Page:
Here are some of the best lining fabric options:

Photo via SunnyGal Studio

Rayon linings

Known as Bemberg rayon lining, this is a perfect choice for many different items ranging from outerwear to dresses, skirts or tailored trousers. Available in a huge range of colors, it is breathable, static-free, wears well, and adds that silky glide to your garments at a reasonable price. A few yards of Bemberg rayon lining in black, gray or navy are great options to keep in your sewing supply inventory.

Silk linings

Photo via Craftsy member Marianne C 

Many different types of silk fabric make fantastic choices for lining. The color choice is endless and the feel is always luxurious. Silk charmeuse is a particularly lovely indulgence and gives your garment that designer touch. China silk is a lightweight plain weave that is perfect for lightweight garments. Silk dupioni can add a bit of structure and support to a garment and looks great when quilted.

Printed linings

Photo via Craftsy member valeriabrev

Whether polyester or silk, printed linings are a fun option to use. Check the aisle containing polyester silky prints at the fabric store. While these polys are sold as fashion fabric, some are a perfect weight and economical option to use in place of silk charmeuse.

The above skirt with a printed lining was made in the Craftsy class Design & Sew an A-Line Skirt.

Lightweight cottons

Lightweight cotton fabrics have many names: voile, batiste or lawn. You will find some to be ideal for a summer dress. They are all slightly different in weight and opacity and make perfect choices for children’s clothes, tops, dress bodices, or any garment where you want a breathable, easily-laundered fabric. Be sure to pre-shrink as you would with any cotton fabric.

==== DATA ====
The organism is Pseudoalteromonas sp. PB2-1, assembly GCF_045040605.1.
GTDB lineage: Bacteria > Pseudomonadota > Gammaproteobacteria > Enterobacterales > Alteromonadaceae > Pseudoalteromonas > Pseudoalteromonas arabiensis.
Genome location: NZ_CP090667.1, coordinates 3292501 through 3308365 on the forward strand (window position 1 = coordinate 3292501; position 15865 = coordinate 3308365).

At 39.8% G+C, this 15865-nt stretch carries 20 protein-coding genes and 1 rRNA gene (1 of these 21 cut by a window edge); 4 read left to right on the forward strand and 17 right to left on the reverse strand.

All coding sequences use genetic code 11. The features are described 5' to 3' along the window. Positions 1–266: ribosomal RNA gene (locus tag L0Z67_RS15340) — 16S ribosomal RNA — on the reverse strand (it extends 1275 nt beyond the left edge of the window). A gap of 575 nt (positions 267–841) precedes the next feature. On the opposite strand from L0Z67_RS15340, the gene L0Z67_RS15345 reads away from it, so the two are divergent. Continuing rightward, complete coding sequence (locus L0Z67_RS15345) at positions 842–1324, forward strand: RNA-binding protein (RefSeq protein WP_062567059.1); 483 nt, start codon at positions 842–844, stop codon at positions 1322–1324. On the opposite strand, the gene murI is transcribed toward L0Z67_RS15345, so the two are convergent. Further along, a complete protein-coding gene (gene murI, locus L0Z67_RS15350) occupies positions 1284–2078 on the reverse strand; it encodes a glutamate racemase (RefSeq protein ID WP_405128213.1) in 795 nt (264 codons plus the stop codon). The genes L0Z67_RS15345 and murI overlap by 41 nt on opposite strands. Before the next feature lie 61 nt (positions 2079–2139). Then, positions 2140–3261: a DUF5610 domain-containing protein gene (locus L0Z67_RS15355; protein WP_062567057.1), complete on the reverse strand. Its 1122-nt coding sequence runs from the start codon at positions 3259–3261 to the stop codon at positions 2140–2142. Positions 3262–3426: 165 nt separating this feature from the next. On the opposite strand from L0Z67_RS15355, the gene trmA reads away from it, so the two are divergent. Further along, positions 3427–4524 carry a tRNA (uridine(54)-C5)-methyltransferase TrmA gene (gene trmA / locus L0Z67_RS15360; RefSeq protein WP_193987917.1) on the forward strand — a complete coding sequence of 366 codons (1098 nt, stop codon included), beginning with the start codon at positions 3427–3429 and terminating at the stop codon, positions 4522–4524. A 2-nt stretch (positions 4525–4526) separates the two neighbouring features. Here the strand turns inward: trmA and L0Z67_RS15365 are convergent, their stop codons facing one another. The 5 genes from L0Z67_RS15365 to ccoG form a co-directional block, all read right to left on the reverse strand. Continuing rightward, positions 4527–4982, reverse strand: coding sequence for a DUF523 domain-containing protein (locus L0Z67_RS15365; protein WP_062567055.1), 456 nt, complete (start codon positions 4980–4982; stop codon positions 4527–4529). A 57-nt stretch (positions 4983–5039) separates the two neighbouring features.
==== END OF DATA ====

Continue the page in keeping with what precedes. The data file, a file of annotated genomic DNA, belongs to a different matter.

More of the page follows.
Stretch linings

Knit garments are comfortable and easy to wear and sew, but choosing a lining can be a mystery. Here’s my tip for finding the best lining fabric for knits: look in the dancewear section. Everything from skating costumes to dancewear is usually lined and that part of the fabric store holds the key.

Tricot knits are great for dresses or tops plus they provide a built-in slip effect. Nylon or nylon/spandex blends also work well. These knit linings seem to be available mostly in neutral shades such as ivory, beige, white, or black. Try a bit of layering of your fabric and the lining options to see which shade works best.

Satin linings

Satin linings can be found in different fibers from rayon to silk. A crepe back satin lining has a good weight and is perfect for adding a bit more substance to outerwear. If the polar vortex is returning to your part of the world consider using one with flannel backing for an extra bit of warmth. In addition to the basic neutrals, satins come in lots of pastel or jewel tones to add a pop of color to your warm winter coat.

Lining fabrics

I’d love to know who uses what lining fabrics. For some reason, all dark lining fabrics (black, languid blue) fade very much. In the process of wearing, white blouses suffer from them very much, and do not wash off.What to do? I tried different fabrics, from ours to imported ones, the result is the same.